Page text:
Scientifically speaking, would the FDA (Food and Drug Administration) be justified in establishing some sort of control and/or regulatory policy with regard to products containing caffeine?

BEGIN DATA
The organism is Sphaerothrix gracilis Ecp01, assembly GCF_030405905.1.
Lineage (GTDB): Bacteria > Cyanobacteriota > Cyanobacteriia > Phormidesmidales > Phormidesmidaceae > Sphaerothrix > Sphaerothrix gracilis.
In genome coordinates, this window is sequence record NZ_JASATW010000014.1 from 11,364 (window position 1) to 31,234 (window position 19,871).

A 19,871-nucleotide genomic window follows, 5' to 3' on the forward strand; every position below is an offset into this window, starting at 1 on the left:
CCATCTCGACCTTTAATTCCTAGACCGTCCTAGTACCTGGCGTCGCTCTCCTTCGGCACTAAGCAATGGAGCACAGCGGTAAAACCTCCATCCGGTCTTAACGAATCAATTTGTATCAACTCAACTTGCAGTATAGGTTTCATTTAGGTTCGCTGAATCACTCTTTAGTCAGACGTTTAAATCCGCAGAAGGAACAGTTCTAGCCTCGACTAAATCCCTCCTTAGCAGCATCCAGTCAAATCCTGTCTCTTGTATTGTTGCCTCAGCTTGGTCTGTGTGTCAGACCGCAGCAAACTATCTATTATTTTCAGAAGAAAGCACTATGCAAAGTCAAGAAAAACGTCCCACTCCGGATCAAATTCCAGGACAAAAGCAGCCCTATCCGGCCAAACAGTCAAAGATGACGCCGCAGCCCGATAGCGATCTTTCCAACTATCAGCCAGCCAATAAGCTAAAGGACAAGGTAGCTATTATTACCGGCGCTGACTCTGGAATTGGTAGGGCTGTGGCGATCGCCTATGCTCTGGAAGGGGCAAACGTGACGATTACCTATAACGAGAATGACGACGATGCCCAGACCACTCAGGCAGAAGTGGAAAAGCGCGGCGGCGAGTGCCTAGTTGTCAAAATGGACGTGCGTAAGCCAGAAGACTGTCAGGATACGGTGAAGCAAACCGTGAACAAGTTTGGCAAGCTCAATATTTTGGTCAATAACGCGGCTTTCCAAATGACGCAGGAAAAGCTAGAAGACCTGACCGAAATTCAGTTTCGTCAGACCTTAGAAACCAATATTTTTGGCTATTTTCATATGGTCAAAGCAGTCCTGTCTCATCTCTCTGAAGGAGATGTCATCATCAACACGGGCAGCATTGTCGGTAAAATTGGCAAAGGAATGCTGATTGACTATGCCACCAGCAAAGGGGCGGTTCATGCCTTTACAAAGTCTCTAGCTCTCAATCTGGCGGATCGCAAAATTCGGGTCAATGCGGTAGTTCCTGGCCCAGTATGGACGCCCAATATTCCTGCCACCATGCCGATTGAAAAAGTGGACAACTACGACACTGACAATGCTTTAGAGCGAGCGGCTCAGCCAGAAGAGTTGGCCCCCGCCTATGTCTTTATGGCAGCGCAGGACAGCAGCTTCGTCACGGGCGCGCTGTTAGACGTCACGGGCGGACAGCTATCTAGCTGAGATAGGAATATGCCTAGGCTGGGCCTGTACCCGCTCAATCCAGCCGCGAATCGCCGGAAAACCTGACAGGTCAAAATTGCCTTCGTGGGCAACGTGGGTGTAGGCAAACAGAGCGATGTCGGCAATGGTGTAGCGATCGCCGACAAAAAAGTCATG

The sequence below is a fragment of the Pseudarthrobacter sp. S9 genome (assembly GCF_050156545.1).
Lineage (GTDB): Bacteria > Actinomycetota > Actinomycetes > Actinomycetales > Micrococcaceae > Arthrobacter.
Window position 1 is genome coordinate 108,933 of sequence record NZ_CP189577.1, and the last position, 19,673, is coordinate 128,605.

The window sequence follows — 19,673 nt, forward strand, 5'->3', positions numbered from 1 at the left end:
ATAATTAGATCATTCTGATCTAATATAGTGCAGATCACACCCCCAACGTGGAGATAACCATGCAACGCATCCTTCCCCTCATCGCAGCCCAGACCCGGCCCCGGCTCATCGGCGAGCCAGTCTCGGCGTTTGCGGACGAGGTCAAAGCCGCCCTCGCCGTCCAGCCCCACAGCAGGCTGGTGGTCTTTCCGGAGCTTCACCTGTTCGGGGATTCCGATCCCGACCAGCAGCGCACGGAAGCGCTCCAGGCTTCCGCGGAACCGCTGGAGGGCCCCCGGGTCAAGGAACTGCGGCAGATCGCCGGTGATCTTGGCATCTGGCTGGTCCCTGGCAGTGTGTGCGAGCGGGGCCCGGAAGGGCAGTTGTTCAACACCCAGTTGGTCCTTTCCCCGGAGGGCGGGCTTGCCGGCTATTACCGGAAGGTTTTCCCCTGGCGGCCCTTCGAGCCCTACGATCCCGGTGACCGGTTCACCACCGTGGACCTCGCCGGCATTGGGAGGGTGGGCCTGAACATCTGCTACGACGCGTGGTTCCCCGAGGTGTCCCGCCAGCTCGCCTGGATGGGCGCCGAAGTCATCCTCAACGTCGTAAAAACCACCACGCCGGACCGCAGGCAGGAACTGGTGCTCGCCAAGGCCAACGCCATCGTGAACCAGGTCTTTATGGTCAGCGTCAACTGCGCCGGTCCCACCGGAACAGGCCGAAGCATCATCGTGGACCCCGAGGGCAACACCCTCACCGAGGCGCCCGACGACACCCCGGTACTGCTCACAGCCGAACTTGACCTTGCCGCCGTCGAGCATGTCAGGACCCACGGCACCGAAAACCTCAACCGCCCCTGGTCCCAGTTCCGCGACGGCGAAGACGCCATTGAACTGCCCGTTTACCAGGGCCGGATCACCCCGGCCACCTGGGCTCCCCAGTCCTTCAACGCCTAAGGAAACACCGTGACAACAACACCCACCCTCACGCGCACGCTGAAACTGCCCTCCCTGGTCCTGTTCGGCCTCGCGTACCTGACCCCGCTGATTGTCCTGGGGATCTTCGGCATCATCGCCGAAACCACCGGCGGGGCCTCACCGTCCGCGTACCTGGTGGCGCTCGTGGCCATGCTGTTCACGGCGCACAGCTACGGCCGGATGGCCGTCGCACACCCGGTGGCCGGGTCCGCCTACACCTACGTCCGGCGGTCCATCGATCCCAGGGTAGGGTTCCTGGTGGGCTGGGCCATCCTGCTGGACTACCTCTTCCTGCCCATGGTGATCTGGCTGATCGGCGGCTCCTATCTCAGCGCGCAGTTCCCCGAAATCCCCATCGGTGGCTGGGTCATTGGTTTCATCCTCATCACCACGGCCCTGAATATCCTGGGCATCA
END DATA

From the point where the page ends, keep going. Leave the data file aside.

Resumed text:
The FDA would have a difficult time justifying creation of regulations on the sale or consumption of caffeine at this point. For the FDA to establish regulations regarding products containing caffeine, the agency would have to reverse itself on a long-standing policy. In 1978, the FDA reviewed caffeine carefully, and issued a position statement regarding its conclusion. You can read the position paper at this link. In essence, the FDA found caffeine suitable for inclusion on the GRAS (Generally Regarded As Safe) list, a list of substances that have been in use for a long period of time and have been found to be of low or no concern from a public health standpoint. In the case of caffeine, it has a very long history of use in food and beverages. There is no scientific proof that caffeine causes any long-term health damage in humans; awhile a few studies have shown caffeine-related negative effects in rodents, the dosages needed to effect these problems are so great as to be unreasonable when scaled up to the level of human consumption.